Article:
Then all data from all conditions will be integrated into one table. All empty cells of the resulting table will be filled in with average values throughout the lines using Table imputation.

The upregulated, downregulated and non-changed gene lists will be constructed according to the following rules:

If numerical transcriptomics data were present in two conditions:

  1. If each category contains at least 2 numerical columns, and not all of them are counts (integer numbers) then the Limma algorithm will be performed to compare the numerical values (e.g. gene expression values) between two conditions.
  2. If each of the compared conditions (categories for comparison) has 2 or more columns with counts data, the EdgeR algorithm will be performed to compare the numerical values (e.g. gene expression values) between two conditions.
  3. Otherwise, the Fold Change algorithm will be applied to the input numerical transcriptomics data.

If Limma or EdgeR were applied to the input data, then significant upregulated and significant downregulated genes will be selected for further analysis, as well as non-significant genes (background set). If the number of significantly changed genes will be over 300, then the top 300 significant genes will be taken for further analysis. If the number of significantly changed genes will be between 10 and 300, then all of these up or down regulated genes will be taken for further analysis. If the number of significantly changed genes will be less than 10, and the number of up or down regulated genes will be more than 300, then the top 300 up or down regulated genes will be taken for further analysis. If the number of significantly changed genes will be less than 10, and the number of up or down regulated genes will be less than 300, then all of these up or down regulated genes will be taken for further analysis. If the gene list will contain more than 2500 genes, the middle 500 genes will be considered as a background set. Otherwise, Genome Enhancer will take middle 20% of genes as a background set.

If Fold Change was applied to the input data, then upregulated and downregulated genes will be selected for further analysis, as well as non-changed genes (background set) in the same quantities as for Limma or EdgeR, described above.

In any case, after performing EdgeR, Limma or Fold Change, Genome Enhancer requires at least 10 genes with logarithm of the fold change values below zero and at least 10 genes with the logarithm of the fold change above zero to be present in the resulting data, otherwise further analysis of this data will not be performed.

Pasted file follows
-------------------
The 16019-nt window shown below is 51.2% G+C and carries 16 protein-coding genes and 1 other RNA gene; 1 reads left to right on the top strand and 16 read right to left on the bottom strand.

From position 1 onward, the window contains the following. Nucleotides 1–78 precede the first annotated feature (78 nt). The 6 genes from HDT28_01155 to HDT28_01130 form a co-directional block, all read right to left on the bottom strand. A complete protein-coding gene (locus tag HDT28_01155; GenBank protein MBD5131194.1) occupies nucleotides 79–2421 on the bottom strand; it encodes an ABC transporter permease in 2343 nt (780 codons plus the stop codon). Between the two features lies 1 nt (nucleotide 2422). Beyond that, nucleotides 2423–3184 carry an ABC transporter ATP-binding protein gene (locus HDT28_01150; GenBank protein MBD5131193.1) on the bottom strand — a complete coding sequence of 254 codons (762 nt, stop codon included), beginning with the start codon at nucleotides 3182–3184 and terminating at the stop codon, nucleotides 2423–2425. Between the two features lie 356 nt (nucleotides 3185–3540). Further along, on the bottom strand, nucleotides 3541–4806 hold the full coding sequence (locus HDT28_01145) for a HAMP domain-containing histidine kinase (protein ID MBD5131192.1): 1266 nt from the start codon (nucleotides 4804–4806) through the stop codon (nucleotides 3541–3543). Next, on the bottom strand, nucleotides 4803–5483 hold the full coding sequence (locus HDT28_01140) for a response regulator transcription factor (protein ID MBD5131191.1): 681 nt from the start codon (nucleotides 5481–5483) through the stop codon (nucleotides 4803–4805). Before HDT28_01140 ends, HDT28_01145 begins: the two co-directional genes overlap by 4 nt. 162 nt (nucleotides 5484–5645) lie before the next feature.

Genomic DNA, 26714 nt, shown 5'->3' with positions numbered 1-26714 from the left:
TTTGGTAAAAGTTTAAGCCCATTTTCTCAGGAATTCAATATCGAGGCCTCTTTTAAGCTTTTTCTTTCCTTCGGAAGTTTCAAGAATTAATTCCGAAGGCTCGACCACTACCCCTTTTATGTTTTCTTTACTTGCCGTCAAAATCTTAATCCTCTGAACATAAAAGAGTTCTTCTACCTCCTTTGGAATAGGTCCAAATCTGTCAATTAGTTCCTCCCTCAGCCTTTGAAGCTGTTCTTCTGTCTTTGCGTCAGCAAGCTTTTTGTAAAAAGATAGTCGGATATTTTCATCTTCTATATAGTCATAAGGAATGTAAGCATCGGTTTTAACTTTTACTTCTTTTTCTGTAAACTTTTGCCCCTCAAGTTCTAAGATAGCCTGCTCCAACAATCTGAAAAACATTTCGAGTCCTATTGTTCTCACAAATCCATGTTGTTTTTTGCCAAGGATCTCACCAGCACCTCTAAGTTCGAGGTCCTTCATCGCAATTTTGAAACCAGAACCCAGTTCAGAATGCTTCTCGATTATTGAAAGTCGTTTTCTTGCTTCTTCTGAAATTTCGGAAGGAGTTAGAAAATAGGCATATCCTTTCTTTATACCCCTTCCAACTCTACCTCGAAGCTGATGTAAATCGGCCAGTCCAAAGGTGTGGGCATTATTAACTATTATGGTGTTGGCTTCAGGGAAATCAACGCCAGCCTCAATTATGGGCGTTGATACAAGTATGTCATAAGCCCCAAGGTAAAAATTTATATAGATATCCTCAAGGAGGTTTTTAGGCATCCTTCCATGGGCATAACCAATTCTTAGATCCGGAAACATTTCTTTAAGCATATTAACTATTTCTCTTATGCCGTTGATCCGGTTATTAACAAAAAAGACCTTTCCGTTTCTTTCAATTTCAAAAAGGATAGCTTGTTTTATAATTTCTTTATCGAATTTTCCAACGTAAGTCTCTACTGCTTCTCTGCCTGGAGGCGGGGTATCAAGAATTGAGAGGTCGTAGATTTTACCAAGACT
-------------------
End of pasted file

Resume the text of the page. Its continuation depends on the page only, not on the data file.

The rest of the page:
Having constructed the lists of (significantly) up and down regulated genes, Genome Enhancer will proceed to the next step of the pipeline, where (significant) upregulated genes will be compared to the non-changed genes and (significant) downregulated genes will be compared to the non-changed genes. These two comparisons will form two independent branches of Genome Enhancer workflow, each of which will proceed to the next steps of the pipeline (find regulatory regions analysis (Step 2) and Match and CMA analysis (Step 3)).

If transcriptomics data with numerical values was submitted for 3 conditions (categories for comparison) selected during the analysis launch, two variants are possible:

  • (1) baseline was selected
  • (2) clustering was selected

In the (1) case Genome Enhancer will take all non-baseline conditions and will compare them to the baseline in the same way the analysis for 2 conditions was performed above. The results of all such comparisons will be tables with genes and, if applicable, corresponding numerical expression values. Each comparison will form an independent branch of Genome Enhancer workflow, which will proceed to the next steps of the pipeline (find regulatory regions analysis (Step 2) and Match and CMA analysis (Step 3)).

In the (2) case the cluster analysis will be launched.

First, the Variance filter analysis will be applied, which will go through all columns of the united transcriptomics table and identify genes with high and low variability in expression. The unchanged cluster will be constructed from the genes with low variance in expression and high variance cluster will be built from the genes with high variance in expression. Top 3000 genes will be taken from the cluster with high variance and 500 genes will be taken from the unchanged cluster for further analysis.